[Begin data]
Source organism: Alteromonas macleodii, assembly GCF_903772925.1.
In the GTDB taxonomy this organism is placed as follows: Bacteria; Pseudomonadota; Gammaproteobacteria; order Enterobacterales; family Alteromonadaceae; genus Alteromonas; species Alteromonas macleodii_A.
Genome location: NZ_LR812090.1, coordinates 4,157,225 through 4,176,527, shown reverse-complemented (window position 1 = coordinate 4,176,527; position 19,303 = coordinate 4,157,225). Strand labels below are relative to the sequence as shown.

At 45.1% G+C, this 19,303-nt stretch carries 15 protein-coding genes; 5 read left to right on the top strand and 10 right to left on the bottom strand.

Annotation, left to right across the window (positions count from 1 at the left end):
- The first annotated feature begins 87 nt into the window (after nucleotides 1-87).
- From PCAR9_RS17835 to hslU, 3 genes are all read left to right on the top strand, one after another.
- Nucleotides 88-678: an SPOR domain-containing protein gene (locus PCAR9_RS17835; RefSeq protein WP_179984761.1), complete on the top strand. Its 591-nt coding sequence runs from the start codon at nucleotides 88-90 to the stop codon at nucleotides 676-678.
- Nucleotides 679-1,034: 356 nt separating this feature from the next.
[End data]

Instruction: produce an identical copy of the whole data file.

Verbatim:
Source organism: Alteromonas macleodii, assembly GCF_903772925.1.
In the GTDB taxonomy this organism is placed as follows: Bacteria; Pseudomonadota; Gammaproteobacteria; order Enterobacterales; family Alteromonadaceae; genus Alteromonas; species Alteromonas macleodii_A.
Genome location: NZ_LR812090.1, coordinates 4,157,225 through 4,176,527, shown reverse-complemented (window position 1 = coordinate 4,176,527; position 19,303 = coordinate 4,157,225). Strand labels below are relative to the sequence as shown.

At 45.1% G+C, this 19,303-nt stretch carries 15 protein-coding genes; 5 read left to right on the top strand and 10 right to left on the bottom strand.

Annotation, left to right across the window (positions count from 1 at the left end):
- The first annotated feature begins 87 nt into the window (after nucleotides 1-87).
- From PCAR9_RS17835 to hslU, 3 genes are all read left to right on the top strand, one after another.
- Nucleotides 88-678: an SPOR domain-containing protein gene (locus PCAR9_RS17835; RefSeq protein WP_179984761.1), complete on the top strand. Its 591-nt coding sequence runs from the start codon at nucleotides 88-90 to the stop codon at nucleotides 676-678.
- Nucleotides 679-1,034: 356 nt separating this feature from the next.